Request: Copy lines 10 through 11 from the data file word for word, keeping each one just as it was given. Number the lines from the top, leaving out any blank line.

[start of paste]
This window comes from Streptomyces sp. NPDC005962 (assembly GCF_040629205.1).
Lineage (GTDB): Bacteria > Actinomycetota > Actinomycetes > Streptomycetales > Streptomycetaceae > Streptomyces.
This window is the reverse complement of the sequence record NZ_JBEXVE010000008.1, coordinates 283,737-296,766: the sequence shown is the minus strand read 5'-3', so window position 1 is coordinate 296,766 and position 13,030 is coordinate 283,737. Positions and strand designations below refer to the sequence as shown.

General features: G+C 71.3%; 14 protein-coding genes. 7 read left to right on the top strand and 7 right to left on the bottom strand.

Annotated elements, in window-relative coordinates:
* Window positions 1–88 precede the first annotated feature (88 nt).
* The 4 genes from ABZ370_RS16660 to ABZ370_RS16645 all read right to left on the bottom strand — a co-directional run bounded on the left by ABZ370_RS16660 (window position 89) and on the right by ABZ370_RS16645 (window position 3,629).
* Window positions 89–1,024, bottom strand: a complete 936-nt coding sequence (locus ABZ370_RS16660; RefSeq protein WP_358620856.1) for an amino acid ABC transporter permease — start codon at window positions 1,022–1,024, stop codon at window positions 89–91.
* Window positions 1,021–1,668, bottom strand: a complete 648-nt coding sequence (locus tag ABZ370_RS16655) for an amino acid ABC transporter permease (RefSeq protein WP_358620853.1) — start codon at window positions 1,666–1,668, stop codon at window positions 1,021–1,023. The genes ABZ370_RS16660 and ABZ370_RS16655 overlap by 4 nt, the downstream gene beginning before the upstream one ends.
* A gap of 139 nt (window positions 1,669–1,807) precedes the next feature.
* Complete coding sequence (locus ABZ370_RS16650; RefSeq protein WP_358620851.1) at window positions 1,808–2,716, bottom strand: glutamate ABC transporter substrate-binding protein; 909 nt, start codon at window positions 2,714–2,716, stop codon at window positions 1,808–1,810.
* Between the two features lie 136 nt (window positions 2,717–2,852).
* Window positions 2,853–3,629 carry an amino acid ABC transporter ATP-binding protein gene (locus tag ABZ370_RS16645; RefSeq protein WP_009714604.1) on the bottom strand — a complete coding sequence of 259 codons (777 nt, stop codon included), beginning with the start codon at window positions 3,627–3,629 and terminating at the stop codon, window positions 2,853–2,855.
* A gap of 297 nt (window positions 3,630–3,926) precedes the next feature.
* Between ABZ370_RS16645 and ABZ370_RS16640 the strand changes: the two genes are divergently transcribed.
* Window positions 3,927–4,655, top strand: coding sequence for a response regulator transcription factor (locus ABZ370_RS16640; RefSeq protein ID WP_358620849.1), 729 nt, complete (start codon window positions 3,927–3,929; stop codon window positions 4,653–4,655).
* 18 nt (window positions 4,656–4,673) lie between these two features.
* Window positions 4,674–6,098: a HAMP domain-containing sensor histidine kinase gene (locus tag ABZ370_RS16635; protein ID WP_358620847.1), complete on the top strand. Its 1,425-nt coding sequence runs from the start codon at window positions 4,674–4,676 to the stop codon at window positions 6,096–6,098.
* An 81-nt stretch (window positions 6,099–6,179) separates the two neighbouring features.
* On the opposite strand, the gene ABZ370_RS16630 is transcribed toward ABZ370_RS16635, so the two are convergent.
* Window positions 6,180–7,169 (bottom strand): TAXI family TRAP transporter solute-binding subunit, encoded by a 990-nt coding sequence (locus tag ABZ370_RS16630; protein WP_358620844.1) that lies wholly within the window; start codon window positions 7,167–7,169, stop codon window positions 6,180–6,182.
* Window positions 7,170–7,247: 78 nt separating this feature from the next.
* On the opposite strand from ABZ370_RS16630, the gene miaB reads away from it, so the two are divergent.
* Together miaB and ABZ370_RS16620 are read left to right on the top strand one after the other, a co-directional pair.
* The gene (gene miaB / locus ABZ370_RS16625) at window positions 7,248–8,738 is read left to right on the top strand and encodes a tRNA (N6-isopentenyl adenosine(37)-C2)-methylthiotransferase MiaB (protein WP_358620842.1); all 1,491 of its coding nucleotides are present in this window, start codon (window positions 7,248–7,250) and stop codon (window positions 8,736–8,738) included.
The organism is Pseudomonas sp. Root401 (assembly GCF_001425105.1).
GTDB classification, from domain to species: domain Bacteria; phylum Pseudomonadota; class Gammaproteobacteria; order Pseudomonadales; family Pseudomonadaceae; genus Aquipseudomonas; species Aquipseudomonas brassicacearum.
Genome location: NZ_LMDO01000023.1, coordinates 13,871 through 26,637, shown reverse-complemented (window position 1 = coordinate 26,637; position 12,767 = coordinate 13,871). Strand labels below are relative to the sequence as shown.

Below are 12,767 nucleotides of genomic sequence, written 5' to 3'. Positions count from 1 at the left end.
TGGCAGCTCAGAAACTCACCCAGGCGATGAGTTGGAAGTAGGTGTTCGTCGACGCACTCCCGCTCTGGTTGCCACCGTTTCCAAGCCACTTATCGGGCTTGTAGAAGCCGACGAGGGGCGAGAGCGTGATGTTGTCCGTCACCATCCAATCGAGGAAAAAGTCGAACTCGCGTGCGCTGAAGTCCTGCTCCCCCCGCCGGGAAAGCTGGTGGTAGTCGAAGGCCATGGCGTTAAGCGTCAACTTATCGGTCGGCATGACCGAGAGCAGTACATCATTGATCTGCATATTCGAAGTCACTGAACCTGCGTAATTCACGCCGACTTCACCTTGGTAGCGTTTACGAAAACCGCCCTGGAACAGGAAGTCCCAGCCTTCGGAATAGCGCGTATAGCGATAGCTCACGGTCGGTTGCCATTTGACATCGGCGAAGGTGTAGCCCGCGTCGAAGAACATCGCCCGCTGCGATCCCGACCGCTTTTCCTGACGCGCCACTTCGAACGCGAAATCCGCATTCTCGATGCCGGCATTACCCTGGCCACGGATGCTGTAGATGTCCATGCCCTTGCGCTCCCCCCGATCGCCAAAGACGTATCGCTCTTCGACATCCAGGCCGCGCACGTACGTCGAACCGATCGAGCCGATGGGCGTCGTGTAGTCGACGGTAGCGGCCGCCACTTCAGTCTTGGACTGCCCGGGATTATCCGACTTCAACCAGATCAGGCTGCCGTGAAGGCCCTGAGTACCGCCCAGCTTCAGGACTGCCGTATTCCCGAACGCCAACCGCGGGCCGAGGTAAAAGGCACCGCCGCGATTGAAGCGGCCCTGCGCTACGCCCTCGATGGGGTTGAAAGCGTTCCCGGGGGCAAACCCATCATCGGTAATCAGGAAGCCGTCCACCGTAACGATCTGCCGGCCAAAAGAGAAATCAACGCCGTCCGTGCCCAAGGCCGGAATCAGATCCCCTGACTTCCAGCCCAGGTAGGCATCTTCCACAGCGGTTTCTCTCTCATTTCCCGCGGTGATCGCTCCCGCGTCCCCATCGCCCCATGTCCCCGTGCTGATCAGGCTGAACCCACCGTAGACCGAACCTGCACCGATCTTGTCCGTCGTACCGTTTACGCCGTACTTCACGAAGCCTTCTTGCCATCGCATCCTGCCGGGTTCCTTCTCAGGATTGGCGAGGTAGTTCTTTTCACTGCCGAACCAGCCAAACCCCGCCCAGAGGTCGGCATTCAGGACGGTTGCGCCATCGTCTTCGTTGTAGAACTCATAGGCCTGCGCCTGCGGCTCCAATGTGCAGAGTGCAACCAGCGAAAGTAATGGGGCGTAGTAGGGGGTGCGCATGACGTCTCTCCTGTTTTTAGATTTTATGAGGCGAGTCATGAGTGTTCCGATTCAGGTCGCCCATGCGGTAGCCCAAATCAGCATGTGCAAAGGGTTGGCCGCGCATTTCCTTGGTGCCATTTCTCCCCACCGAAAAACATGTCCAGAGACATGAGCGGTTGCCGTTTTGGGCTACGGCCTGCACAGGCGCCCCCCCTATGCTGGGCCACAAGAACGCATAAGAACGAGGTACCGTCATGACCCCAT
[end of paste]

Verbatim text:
* A gap of 139 nt (window positions 1,669–1,807) precedes the next feature.
* Complete coding sequence (locus ABZ370_RS16650; RefSeq protein WP_358620851.1) at window positions 1,808–2,716, bottom strand: glutamate ABC transporter substrate-binding protein; 909 nt, start codon at window positions 2,714–2,716, stop codon at window positions 1,808–1,810.